Installing and running Fluidsynth on OpenSolaris
By drapeau on Feb 09, 2010
Fluidsynth was put into the OpenSolaris "pending" repository, the idea being that people will check it out and if it's deemed to be of reasonable quality, it'll get voted into the contributed software repository. The "contrib" repo is where good packages go after they've been testing in the "pending" repo staging area. We haven't voted on Fluidsynth yet as of the time I write this; I'm hoping that will change after people read what I've done here.
(note: for my testing, I am running OpenSolaris build snv_111b)
First things first: set up OpenSolaris to find packages from the Source Juicer "pending" repository with these two steps:
- type "pfexec pkg set-publisher -O http://jucr.opensolaris.org/pending jucr-pending"
- type "pfexec pkg refresh"
At this point I ran into a little snag, which is not the fault of OpenSolaris: I'm testing this within OpenSolaris, but OpenSolaris is running as a VirtualBox guest on my Mac Book Pro. Turns out that audio support in OpenSolaris under VirtualBox needs a little bit of work to get going. It's easy enough, though, and took less than five minutes to get it working. The instructions on how to make it work are in this blog post, which is clearly written. And I had fewer problems than were mentioned; I didn't have to reboot or uninstall the "SUNWaudiohd" package. Good times!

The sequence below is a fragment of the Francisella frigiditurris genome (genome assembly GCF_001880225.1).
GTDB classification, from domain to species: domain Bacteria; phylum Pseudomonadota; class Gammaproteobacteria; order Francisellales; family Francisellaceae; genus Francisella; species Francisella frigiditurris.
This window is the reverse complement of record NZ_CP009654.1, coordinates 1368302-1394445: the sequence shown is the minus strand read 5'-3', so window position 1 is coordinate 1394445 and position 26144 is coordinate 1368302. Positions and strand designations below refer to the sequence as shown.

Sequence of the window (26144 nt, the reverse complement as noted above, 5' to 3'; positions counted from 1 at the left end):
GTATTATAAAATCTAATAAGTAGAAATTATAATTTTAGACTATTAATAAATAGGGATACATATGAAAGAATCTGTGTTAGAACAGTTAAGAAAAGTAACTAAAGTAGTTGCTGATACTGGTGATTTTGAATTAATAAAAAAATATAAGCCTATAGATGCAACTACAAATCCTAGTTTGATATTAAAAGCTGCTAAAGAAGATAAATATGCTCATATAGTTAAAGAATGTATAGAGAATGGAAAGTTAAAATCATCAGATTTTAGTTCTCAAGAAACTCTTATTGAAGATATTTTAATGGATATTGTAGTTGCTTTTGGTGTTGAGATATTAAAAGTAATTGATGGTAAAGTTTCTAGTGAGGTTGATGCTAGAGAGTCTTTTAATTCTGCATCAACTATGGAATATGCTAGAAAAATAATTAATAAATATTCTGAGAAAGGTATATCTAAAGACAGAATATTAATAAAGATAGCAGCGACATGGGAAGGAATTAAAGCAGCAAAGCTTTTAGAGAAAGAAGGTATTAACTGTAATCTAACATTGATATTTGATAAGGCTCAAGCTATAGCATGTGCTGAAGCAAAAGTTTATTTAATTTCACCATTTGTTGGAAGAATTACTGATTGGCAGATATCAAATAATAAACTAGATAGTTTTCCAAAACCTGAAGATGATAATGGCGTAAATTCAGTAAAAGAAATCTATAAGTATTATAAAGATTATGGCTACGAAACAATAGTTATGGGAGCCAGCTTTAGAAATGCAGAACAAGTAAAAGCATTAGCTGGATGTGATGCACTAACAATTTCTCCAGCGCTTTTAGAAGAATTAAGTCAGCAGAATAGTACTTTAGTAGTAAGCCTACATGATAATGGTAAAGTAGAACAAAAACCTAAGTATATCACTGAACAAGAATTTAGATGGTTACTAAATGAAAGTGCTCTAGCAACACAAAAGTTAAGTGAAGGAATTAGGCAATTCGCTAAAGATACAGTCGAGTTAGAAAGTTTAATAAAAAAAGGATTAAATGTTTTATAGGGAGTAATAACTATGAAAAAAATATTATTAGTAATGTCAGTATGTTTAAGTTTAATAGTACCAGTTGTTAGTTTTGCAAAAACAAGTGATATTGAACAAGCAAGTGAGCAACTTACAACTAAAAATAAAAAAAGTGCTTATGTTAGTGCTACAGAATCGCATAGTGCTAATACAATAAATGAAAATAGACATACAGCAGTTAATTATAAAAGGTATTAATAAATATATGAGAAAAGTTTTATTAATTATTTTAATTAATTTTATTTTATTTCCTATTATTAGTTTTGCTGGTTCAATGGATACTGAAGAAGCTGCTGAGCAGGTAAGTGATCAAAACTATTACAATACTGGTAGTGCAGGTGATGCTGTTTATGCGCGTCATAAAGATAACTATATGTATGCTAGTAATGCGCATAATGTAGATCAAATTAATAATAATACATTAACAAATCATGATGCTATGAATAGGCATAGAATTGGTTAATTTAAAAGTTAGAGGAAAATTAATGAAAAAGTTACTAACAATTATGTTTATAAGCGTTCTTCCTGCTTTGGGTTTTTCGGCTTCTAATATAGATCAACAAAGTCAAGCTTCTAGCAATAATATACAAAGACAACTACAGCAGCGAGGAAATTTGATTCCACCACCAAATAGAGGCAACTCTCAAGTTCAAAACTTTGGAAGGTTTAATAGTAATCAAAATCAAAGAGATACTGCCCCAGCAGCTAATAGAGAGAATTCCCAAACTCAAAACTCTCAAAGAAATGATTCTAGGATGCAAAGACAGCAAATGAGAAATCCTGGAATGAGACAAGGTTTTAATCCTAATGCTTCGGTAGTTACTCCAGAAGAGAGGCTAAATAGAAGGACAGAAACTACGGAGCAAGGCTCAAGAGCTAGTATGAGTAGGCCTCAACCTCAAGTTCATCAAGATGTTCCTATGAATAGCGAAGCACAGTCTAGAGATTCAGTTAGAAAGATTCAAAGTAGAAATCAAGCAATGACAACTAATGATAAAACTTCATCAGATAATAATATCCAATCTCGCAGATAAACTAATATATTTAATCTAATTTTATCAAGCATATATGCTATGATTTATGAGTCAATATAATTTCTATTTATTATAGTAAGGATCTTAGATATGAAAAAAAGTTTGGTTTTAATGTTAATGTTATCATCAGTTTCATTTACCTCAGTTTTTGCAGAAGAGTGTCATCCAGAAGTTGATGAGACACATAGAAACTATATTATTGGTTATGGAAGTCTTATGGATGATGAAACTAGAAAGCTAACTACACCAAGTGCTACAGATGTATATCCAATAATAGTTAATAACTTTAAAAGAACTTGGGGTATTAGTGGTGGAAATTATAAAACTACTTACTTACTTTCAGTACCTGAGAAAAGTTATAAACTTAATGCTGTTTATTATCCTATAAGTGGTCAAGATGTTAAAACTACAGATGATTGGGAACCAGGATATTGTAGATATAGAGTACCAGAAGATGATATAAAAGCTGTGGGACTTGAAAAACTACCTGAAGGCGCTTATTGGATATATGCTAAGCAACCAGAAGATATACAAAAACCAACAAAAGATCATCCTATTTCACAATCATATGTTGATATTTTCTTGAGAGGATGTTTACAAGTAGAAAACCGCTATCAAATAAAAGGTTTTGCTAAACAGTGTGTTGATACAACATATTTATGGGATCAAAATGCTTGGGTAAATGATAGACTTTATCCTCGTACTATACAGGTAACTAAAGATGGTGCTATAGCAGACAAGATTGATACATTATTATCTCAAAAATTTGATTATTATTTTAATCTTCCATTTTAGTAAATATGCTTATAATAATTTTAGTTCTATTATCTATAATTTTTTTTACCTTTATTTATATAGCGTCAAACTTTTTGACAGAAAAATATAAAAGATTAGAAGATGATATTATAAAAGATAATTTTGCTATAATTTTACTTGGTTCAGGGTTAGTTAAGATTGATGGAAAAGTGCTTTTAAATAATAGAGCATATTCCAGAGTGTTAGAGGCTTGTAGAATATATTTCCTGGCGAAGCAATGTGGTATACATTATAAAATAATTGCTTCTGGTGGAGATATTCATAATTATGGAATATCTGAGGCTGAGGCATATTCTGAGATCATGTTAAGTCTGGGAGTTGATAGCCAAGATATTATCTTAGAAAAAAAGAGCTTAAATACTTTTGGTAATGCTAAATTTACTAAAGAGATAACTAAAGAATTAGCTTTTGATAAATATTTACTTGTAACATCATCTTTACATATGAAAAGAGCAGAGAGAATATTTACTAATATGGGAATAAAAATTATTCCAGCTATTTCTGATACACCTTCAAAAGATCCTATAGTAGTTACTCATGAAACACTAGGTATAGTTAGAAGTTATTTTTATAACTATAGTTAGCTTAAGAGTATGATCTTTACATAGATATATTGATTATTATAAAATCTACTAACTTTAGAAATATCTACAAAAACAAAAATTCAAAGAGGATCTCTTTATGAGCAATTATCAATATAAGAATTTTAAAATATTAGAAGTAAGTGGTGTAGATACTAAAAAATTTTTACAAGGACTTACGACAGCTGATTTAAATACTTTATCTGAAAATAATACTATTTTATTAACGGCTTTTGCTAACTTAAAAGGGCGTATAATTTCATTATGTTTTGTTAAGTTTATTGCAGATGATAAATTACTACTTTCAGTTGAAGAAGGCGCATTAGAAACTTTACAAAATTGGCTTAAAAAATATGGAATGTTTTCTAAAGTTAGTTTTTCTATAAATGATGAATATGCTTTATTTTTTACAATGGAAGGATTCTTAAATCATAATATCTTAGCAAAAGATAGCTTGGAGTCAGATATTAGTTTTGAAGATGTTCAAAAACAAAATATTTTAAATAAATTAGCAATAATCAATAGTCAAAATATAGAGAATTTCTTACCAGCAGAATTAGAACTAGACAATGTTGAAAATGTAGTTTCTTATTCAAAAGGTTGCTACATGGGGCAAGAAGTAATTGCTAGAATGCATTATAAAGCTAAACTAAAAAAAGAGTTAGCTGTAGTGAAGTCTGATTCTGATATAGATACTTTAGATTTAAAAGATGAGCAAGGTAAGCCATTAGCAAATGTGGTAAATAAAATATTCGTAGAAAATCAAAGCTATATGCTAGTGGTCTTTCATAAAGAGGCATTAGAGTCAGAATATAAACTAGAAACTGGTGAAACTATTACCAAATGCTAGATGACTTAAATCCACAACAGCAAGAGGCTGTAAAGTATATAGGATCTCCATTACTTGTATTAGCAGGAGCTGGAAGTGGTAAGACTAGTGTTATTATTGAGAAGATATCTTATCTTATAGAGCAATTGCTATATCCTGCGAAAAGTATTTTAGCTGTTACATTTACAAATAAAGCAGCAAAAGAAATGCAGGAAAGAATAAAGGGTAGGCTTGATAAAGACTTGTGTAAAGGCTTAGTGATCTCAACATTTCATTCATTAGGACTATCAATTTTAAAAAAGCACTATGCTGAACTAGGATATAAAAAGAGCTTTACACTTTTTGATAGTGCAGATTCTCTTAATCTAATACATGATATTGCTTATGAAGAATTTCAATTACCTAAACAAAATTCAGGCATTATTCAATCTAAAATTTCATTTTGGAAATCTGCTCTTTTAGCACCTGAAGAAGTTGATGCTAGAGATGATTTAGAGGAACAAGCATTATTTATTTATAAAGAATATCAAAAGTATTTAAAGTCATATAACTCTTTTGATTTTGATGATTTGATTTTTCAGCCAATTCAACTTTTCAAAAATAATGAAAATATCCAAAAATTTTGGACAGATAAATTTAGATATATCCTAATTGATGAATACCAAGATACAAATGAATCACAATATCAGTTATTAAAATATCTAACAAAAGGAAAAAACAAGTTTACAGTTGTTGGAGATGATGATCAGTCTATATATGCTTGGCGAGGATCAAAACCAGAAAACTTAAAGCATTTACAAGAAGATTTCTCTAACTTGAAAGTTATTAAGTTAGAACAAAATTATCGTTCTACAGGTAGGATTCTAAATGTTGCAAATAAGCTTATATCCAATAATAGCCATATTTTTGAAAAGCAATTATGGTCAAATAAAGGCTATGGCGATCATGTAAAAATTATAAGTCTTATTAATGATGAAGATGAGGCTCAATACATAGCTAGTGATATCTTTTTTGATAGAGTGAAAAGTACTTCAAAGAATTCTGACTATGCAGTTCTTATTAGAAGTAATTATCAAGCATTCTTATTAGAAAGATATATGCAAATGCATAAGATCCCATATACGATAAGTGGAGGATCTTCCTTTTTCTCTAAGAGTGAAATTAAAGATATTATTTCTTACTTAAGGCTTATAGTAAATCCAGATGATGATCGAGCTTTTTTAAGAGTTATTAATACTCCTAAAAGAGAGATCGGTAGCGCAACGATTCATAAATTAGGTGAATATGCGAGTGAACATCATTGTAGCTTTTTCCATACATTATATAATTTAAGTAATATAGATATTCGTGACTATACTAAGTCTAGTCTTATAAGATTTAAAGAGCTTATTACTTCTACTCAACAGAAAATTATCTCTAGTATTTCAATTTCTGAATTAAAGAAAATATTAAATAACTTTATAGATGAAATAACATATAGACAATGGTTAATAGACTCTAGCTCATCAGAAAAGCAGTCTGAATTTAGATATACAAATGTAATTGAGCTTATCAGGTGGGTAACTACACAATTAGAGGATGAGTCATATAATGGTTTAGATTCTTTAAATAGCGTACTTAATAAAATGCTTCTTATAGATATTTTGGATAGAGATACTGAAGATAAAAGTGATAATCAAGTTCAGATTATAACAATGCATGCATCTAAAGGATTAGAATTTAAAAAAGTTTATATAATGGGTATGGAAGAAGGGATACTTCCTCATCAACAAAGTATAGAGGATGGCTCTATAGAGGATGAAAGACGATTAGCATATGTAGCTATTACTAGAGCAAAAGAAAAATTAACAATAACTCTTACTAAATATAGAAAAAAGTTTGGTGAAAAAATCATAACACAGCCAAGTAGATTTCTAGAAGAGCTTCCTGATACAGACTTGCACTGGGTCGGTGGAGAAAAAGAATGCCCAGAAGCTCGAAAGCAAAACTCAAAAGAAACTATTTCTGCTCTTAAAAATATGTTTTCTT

At this point, my big challenge was where to find two files to test Fluidsynth: a sound font (basically, a description of instruments that Fluidsynth uses to play music), and some music (a MIDI file). I did a Google search to find a nice Yamaha DX-7 electric piano sound font (I happened to find it here), and it was easy to find any number of .mid files to play.
To test, I typed "fluidsynth <name-of-sound-font.SF> <name-of-MIDI-file.mid>". That worked just fine: I heard the music loud and clear, although Fluidsynth complained that there is no /dev/midi. I believe it is expecting me to connect a MIDI keyboard to the computer and start playing, which is not necessary for this test. Also, Fluidsynth had to re-map some of the MIDI file's preferred instruments to what was available in the sound font's instrument library. Not a problem, though.
Just for fun, I tried turning off the built-in chorus and reverb effects, and I boosted the amplitude to see if these features worked:
"fluidsynth --chorus no --reverb no --gain 0.8 <name-of-sound-font.SF> <name-of-MIDI-file.mid>". I also tried changing these parameters individually to isolate the effects. Again, this worked fine.
As far as I can tell, Fluidsynth works perfectly well on OpenSolaris. It should make a fine addition to the contrib repo.
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